Has the allocation of credit to consumer spending hurt the long term prospects of emerging market economies? In his report for The Private Debt Project, Richard Itaman studies Nigeria's banking system to ask if policies that have encouraged lending to the consumer sector are trading short term gains for long term economic stagnation and financial instability?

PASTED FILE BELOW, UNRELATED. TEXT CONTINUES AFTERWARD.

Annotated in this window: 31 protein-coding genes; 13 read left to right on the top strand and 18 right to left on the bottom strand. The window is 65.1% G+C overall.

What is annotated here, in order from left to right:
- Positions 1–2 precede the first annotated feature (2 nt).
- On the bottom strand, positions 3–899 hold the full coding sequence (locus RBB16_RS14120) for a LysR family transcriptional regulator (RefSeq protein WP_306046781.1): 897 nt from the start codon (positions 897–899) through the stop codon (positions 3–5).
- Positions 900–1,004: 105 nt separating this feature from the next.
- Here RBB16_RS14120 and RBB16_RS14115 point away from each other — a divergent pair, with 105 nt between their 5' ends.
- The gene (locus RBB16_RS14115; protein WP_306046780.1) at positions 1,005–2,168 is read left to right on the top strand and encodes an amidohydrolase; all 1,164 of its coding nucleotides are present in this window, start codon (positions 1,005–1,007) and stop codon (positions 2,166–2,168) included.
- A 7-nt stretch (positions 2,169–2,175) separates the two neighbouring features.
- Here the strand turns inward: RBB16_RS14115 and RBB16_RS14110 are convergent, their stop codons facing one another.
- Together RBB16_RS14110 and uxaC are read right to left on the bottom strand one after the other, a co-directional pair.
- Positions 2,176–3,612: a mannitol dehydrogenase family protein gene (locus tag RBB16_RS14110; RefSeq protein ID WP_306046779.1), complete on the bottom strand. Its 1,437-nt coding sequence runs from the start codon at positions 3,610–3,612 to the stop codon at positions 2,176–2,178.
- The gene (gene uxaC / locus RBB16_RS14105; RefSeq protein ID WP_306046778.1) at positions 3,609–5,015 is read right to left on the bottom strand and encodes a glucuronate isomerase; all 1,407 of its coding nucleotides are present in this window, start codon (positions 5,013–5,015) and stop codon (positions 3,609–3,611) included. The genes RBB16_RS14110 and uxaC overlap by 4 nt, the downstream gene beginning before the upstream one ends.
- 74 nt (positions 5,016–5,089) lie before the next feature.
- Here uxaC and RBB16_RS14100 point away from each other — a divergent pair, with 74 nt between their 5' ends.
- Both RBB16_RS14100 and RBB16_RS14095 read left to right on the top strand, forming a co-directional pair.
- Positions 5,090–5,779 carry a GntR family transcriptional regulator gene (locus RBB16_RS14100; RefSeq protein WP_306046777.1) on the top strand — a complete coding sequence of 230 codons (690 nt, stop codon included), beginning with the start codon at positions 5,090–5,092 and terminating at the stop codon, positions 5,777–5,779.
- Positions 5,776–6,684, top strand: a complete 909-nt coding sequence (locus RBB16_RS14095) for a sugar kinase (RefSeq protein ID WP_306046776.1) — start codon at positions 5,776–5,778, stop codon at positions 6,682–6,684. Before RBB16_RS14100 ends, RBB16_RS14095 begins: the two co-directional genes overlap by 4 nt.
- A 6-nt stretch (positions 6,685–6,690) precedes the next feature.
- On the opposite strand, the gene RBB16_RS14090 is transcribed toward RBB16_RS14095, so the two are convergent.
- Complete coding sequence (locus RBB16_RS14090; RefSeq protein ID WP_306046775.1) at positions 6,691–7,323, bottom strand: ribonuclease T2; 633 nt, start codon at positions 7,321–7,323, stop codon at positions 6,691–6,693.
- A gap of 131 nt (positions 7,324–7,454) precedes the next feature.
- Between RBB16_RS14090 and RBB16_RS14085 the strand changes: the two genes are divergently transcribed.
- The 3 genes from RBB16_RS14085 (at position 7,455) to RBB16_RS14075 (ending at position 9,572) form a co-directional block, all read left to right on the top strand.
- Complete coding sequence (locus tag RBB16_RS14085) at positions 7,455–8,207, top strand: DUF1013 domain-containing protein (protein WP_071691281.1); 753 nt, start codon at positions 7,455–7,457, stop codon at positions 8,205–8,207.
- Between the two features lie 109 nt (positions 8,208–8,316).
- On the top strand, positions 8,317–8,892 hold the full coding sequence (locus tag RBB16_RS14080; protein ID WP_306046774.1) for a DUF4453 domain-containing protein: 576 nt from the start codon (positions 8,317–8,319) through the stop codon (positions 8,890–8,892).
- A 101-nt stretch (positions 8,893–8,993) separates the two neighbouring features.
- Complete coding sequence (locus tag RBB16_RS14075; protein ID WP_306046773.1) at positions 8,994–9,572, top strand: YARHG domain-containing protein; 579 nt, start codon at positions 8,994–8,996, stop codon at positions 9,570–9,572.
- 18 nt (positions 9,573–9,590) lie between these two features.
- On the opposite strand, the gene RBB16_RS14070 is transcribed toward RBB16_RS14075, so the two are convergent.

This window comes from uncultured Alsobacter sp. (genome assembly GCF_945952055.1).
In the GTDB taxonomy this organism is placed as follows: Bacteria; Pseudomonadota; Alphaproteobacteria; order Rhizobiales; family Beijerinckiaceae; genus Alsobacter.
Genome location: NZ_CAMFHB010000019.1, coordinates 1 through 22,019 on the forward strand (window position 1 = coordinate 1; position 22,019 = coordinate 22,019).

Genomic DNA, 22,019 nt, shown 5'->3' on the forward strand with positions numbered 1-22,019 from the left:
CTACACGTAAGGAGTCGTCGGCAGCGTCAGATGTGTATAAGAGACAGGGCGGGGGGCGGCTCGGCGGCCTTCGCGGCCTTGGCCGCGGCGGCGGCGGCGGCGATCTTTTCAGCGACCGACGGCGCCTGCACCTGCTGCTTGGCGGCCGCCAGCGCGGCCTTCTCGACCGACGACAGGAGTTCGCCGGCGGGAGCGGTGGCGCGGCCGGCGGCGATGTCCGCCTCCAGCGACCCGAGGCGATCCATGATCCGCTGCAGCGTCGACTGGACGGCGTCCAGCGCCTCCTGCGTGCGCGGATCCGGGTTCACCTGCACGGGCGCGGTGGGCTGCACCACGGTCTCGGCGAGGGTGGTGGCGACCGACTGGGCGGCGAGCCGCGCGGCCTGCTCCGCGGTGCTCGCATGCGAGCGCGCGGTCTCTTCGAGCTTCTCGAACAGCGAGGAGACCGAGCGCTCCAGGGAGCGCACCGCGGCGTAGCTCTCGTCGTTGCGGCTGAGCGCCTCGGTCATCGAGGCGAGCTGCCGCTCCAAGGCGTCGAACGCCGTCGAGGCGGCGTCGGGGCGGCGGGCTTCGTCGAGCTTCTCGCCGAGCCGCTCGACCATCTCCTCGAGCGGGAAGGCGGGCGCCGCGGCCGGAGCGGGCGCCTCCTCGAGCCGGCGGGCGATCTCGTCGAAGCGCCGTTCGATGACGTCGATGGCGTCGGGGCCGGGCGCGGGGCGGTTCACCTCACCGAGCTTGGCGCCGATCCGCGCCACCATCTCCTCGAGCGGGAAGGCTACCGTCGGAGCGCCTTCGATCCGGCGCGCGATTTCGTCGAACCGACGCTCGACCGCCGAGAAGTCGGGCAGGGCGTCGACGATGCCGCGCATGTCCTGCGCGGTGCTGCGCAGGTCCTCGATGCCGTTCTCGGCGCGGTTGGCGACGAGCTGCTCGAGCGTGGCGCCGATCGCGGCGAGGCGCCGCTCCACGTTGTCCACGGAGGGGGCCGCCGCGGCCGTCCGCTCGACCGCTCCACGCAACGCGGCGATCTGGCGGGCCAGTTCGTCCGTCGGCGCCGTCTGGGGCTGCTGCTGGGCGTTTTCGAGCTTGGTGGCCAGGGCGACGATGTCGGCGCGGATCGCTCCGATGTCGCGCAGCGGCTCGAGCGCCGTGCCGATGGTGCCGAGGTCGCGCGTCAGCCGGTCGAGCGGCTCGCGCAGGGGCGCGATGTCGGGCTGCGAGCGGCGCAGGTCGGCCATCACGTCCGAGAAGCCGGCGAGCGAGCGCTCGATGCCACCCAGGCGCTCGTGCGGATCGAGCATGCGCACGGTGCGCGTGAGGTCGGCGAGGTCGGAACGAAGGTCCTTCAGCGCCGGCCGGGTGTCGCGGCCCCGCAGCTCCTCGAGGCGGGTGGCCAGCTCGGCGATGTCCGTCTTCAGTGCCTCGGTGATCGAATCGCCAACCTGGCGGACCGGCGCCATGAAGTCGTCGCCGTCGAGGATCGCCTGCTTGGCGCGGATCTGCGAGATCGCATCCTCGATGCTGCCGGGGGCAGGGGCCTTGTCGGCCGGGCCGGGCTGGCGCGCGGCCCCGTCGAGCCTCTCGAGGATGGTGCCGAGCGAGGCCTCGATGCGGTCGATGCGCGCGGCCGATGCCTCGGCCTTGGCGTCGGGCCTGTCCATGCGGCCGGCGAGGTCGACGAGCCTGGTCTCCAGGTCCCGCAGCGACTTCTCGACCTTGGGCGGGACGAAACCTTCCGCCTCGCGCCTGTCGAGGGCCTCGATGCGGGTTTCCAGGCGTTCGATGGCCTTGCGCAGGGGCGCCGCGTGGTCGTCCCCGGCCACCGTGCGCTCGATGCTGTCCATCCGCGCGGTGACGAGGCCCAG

Credit to the private sector is on the rise in advanced economies, and African countries which were believed to have undeveloped financial systems and consequently lower consumer credit, have not been left out of this trend. As obtains in advanced high-income economies of America, Europe and emerging Asia, where banking activities have long shifted away from traditional lending from savers to borrowers to extraction of income from households (Allen and Santomero, 2001), with ever increasing income from net-interest spread, especially for the poor (Bazot, 2013), banking operations in Africa show similar trends (Griffith-Jones and Karwowski, 2013). Also, while banking in Africa is being re-focused towards more complex technology-driven products designed to extend financial services to more of its growing population (Dos Santos and Kvangraven, 2017), lending to productive activities or the real sectors is declining – a phenomenon characteristic of advanced capitalist economies.